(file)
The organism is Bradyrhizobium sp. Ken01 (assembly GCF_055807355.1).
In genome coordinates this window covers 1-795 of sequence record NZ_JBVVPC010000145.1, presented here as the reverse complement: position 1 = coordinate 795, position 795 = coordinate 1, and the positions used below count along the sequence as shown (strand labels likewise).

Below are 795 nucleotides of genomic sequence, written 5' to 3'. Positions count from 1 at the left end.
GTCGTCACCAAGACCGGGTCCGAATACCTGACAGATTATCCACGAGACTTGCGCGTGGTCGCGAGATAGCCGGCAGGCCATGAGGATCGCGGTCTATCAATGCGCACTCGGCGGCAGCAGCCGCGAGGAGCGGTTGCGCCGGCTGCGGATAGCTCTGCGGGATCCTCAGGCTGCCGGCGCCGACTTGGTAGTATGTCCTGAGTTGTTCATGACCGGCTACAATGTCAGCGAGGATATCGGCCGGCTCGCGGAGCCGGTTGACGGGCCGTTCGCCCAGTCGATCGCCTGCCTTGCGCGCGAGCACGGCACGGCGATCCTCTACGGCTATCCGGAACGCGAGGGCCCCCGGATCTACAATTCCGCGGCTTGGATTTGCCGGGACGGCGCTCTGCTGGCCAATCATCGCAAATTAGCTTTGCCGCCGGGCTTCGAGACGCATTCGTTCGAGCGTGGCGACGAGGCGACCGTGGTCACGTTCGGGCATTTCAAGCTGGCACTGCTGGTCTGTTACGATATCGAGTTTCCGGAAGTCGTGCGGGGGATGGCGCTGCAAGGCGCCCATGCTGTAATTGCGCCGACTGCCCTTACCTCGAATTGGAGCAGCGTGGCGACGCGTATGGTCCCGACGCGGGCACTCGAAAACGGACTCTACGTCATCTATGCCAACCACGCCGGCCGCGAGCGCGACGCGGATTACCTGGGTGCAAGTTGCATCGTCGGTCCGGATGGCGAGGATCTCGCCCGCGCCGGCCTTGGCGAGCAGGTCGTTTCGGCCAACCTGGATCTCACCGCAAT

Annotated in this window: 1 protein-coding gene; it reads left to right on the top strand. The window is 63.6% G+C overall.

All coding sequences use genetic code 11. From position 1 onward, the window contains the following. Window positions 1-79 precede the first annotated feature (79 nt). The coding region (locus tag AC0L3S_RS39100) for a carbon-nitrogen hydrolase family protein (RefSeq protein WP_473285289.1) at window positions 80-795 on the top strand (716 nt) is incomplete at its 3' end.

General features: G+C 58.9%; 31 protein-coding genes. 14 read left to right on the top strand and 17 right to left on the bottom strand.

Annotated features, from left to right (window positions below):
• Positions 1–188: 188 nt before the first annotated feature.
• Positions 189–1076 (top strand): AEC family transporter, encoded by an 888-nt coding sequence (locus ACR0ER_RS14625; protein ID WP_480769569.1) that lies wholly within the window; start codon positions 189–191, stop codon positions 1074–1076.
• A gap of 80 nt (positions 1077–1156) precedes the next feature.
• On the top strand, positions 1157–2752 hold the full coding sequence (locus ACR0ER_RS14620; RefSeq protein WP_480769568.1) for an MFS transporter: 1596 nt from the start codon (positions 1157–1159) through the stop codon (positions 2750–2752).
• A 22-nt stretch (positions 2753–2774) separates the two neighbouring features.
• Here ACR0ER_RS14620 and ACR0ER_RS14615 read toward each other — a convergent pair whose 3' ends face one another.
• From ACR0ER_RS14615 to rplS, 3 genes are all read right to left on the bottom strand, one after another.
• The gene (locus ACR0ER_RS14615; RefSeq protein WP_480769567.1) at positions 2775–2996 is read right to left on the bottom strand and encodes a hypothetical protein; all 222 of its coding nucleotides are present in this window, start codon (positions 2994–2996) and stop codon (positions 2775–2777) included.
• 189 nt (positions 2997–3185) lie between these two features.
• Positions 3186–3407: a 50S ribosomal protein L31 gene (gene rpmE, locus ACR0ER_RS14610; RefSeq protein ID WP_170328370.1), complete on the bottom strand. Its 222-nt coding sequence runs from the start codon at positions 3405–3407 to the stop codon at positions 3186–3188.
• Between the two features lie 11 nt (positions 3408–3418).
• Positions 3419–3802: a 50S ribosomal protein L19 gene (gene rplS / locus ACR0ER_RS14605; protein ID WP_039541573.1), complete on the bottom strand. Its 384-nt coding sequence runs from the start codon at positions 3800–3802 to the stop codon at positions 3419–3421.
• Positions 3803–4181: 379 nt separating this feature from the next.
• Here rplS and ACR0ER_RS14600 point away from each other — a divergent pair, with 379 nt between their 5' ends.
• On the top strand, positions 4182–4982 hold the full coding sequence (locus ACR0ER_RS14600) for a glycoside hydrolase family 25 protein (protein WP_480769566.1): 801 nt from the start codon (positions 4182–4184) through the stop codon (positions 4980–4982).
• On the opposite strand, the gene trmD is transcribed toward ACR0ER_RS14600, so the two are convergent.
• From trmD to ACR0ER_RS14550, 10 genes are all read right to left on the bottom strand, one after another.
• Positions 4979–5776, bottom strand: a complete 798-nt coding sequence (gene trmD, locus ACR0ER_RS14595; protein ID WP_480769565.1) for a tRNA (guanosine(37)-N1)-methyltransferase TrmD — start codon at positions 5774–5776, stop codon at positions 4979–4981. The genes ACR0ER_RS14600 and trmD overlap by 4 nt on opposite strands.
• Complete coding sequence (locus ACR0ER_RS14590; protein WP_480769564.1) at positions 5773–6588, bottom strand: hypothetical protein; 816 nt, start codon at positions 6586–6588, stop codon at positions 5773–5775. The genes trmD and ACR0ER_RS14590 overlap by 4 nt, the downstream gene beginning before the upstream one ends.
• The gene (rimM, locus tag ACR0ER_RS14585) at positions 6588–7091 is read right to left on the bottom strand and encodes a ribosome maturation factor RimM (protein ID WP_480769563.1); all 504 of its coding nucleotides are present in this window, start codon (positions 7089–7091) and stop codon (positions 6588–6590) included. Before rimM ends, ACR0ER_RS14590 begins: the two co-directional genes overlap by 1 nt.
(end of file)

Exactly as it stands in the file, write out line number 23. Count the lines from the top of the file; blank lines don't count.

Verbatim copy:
• On the top strand, positions 4182–4982 hold the full coding sequence (locus ACR0ER_RS14600) for a glycoside hydrolase family 25 protein (protein WP_480769566.1): 801 nt from the start codon (positions 4182–4184) through the stop codon (positions 4980–4982).